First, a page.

I had a very hard time of it to-day, as I had to write a full account of yesterday's proceeding for this afternoon's English mail, and at the same time to listen to to-day's debate. By a very considerable rush I succeeded in finishing my first article just in time to drive down to the General Post Office before the mail started.

Remarkable Eloquence and Passionate Discourses

To-day's debate produced some remarkable speaking. I never heard a much more eloquent speech than that delivered by Surendra Nath Bannerjee of Calcutta. He was speaking in favour of the extension of representative institutions to India, and roused the Congress to immense enthusiasm as he spoke of the differences of generations being forgotten, the dreams of ages being about to be realized. I have not room here for many extracts, but I am sure that any English audience would have been astonished if they could have heard these Hindus speaking English, and pleading their case with the arguments and teaching of our greatest thinkers and writers, with a force and a fluency which many of our legislators at Westminster would strive in vain to emulate. I left the Congress feeling that the movement cannot fail to have a mighty influence for good or ill upon the future of India.

Deliberations on the Sidelines of the Congress

Thursday, December 29, 1887. At twelve o'clock we returned to the National Congress. Today's proceedings were commenced by Mr. Subramanyam, who made a most able speech in support of a resolution of a purely administrative nature.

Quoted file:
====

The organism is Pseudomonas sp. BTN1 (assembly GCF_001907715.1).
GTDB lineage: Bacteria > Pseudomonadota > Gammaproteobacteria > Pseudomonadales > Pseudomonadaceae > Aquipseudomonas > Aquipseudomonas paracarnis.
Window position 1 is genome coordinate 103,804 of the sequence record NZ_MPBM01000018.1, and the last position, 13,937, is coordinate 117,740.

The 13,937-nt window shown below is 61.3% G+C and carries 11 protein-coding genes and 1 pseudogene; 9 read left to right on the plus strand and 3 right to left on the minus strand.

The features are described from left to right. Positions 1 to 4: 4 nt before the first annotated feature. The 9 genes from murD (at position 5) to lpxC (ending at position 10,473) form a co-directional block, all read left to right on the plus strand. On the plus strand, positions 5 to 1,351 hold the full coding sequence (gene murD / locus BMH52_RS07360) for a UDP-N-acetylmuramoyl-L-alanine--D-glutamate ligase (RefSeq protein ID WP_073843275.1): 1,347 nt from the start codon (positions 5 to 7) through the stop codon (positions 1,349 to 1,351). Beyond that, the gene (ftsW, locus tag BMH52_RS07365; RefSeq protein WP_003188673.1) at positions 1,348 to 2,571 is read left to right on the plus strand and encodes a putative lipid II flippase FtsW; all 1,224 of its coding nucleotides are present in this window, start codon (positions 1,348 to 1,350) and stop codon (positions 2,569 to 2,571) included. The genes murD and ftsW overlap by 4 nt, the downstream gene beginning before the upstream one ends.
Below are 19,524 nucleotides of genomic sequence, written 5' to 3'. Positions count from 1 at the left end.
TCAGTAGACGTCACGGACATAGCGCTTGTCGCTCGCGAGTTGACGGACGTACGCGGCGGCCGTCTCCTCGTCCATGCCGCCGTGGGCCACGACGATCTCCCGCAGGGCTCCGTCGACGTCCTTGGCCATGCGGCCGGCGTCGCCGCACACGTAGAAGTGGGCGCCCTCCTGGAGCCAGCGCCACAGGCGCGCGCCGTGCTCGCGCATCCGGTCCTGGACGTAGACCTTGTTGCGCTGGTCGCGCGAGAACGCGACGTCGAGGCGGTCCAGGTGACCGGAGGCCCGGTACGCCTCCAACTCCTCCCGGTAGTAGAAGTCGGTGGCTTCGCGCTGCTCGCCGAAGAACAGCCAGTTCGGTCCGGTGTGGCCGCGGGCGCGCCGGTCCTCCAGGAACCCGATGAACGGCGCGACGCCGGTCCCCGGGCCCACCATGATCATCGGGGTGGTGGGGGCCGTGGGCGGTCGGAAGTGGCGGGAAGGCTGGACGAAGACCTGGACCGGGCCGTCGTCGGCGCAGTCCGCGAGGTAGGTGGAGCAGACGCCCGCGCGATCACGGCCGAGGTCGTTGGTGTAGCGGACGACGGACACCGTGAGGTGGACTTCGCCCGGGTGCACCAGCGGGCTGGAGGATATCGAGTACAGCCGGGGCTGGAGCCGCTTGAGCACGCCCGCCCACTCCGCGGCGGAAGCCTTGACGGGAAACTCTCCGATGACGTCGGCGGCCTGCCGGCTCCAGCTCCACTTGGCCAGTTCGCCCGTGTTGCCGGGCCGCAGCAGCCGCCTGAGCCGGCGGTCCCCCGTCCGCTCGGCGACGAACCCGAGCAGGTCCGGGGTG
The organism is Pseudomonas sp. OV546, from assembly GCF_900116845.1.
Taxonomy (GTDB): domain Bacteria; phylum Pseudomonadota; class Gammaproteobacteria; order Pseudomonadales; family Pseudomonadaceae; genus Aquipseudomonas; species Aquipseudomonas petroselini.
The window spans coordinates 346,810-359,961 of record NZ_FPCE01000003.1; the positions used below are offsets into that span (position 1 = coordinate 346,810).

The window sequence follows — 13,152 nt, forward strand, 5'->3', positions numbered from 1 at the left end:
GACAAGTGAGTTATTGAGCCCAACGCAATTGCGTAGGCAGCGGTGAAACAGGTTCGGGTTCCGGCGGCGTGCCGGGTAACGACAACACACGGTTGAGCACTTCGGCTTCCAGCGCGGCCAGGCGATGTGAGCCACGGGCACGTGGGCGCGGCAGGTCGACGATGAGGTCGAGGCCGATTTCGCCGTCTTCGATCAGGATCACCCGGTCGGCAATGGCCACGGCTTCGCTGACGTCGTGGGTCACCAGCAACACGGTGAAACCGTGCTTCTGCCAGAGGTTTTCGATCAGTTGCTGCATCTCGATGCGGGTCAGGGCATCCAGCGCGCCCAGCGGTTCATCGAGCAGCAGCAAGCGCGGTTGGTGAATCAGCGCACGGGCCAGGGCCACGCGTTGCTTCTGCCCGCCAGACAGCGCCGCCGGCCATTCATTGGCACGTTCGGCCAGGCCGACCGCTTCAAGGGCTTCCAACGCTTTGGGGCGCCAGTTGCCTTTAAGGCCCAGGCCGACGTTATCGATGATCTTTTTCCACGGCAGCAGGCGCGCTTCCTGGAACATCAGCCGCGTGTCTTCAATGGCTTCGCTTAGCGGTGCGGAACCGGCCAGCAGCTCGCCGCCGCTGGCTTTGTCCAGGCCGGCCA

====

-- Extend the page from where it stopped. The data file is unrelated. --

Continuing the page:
We had a very interesting party at Subramanyam's. Amongst the guests was Babu Ram Chandra Bose, a Methodist Episcopal Minister from Lucknow, whom I had heard lecture in Dublin, and with whom I breakfasted at Mr. McMullen's about three years since. It was 9.30 p.m. before dinner was over, and immediately after dinner we went to a most remarkable gathering in the demesne of Mr. Eardly Norton, a prominent barrister, who is a thorough philo-native, and a hearty sympathiser with and a delegate to the Congress. All the members of the Congress were invited by him to a kind of conversazione. It was a wonderful assembly ; the Rajah Rumpal Sing, in his full court dress, mixing freely with the Mohammedan President of this Congress, the English visitors for the evening, and all the other creeds and nationalities represented. Mr. Norton's grounds covered many acres and were all lit up with tiny oil lamps, whilst brilliant lime lights lit up the front of the house.

The Last Day of Dr. Henry Lunn's Stay at the Congress

Friday, December 30, 1887